Singaporeans are very good at integrating nature into development. Landscaping isn’t just an add-on. It’s an integral part of a development that creates value.
Singapore is routinely ranked the safest city in the world, with one recent Gallup World Poll finding 94 per cent of adults feel safe walking alone at night, compared with the global average of 68 per cent.
“This is partly a result of judicial decisions, but also because density brings activity and a sense of safety, that then creates further activity and makes development an attractive proposition.”
Dubbed “the city in a garden”, Singapore is also a green success story.
“Singaporeans are very good at integrating nature into development. Landscaping isn’t just an add-on. It’s an integral part of a development that creates value,” Hyland explains. This investment enhances the “ground plane experience”.
Almost a third of Singapore is covered by trees and vegetation, and city shapers continually look for new ways to incorporate sky gardens, cloud forests, waterfalls and reflection pools into their developments.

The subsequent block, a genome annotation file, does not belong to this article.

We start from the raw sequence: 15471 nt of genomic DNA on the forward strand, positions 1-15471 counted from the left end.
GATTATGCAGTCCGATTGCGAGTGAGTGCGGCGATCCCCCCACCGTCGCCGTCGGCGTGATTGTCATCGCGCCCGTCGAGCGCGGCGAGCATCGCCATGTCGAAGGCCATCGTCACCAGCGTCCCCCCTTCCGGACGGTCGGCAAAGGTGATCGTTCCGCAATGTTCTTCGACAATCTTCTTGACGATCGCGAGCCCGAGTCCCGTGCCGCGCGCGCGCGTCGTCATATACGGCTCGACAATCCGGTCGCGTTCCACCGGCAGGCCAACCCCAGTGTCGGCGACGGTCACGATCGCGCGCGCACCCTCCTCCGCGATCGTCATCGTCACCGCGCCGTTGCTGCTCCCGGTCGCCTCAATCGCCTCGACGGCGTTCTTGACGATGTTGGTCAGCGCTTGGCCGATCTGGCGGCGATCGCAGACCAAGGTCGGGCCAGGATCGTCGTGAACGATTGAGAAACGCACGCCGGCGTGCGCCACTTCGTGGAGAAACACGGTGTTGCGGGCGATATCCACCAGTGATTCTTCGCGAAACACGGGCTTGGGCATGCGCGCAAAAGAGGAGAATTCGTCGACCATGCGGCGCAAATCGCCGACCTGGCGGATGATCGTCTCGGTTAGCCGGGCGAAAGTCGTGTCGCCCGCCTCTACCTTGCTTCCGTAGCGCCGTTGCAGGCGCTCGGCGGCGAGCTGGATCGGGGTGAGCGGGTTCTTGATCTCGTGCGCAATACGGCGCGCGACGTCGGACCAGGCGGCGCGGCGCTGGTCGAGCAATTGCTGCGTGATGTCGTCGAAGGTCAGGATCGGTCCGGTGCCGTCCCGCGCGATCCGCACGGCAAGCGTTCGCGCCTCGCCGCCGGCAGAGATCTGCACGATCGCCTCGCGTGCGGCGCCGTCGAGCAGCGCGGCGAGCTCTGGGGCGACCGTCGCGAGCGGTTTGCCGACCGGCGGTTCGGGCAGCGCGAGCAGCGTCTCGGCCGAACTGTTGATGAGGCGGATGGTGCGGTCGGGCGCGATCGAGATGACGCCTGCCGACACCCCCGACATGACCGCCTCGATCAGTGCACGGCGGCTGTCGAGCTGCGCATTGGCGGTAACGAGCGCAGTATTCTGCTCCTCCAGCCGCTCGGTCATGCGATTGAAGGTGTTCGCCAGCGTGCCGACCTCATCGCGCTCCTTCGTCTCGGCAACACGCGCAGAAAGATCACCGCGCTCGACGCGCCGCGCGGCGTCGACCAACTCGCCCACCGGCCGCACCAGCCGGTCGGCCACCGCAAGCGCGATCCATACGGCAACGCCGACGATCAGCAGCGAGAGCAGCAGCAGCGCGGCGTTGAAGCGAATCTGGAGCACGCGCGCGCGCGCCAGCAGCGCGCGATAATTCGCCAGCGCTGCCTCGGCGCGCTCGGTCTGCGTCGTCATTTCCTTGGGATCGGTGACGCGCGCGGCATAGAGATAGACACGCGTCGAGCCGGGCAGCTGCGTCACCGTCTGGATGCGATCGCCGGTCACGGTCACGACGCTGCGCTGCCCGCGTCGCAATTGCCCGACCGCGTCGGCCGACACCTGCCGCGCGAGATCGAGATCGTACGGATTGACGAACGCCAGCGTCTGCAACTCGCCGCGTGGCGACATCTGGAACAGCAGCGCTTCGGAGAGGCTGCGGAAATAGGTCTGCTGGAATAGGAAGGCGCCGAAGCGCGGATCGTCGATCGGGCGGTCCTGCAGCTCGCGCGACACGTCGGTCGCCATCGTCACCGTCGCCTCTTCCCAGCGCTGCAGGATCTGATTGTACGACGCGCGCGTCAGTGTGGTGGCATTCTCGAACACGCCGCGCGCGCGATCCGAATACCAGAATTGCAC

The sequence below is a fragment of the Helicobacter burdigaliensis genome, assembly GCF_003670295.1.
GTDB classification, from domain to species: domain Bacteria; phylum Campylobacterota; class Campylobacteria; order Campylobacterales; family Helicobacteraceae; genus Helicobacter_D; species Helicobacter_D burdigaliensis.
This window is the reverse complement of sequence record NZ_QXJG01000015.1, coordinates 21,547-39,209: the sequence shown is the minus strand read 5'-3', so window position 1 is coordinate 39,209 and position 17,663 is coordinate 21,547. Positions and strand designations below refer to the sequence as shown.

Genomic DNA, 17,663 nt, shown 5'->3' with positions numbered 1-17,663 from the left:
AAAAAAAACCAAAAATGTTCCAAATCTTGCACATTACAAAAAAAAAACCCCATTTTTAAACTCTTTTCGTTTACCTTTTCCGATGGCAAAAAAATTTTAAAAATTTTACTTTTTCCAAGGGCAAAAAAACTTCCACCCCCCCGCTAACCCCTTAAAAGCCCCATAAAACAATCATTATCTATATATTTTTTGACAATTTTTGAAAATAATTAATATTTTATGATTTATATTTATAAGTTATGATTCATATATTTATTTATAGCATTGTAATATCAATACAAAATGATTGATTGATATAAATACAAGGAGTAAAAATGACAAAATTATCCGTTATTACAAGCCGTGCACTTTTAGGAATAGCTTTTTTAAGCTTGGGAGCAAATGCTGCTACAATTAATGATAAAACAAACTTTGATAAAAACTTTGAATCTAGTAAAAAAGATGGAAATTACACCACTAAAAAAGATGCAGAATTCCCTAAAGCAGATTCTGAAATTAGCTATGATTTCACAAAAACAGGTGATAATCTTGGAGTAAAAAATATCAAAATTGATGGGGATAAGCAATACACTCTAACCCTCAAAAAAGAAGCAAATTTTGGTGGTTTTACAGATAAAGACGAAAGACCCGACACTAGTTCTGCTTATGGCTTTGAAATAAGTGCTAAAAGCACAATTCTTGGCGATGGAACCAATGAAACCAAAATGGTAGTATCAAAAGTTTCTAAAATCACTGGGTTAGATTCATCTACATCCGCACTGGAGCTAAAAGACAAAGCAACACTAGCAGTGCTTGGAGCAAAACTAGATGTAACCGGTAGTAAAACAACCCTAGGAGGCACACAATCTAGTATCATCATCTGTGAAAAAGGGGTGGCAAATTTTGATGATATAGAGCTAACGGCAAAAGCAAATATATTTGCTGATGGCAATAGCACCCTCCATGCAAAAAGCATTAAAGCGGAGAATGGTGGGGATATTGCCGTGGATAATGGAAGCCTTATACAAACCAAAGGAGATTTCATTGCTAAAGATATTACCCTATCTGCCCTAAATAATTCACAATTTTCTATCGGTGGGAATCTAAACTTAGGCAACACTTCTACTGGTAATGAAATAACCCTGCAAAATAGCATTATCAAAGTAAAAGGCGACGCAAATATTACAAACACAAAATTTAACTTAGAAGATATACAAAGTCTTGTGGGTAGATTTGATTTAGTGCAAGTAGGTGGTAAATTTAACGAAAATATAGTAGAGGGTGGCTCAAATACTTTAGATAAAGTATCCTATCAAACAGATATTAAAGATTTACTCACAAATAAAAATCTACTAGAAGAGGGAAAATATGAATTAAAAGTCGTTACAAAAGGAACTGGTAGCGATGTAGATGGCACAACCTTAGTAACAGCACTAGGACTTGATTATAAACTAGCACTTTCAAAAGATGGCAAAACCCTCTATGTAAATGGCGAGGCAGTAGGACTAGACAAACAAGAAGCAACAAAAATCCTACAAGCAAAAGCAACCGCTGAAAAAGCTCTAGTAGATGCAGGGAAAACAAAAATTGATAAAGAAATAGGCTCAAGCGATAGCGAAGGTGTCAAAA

The four towers at Marina One, for example, all overlook a tropical oasis, providing a rainforest sanctuary for shoppers, office workers and residents and a microclimate for 400-plus species of plants and trees. Changi Airport’s new Jewel development boasts a five-storey ‘forest valley’ and the world’s largest indoor waterfall.
Hyland is passionate about Singapore city living, enthusing that it delivers a “simplified” life – connected, car-free and without the worry of train timetables or garden maintenance. And he encourages Australian property professionals to make the trip to Singapore in March.
“In just a small area you can see exciting and innovative projects developed in a similar economic context.
“Australian developers are world-class, but we find people pick up on fine details that can be applied to developments back home – whether that’s how Marina One undertook landscaping or how the Jewel integrated its food court”.
While there are undoubtedly challenges ahead – the high cost of living and an ageing population are just two – “in true Singaporean style they are planning for them,” Hyland concludes.
This article was first published in the Property Council of Australia’s publication ‘PROPERTY AUSTRALIA‘ on February 5, 2019. Click here to read the full article.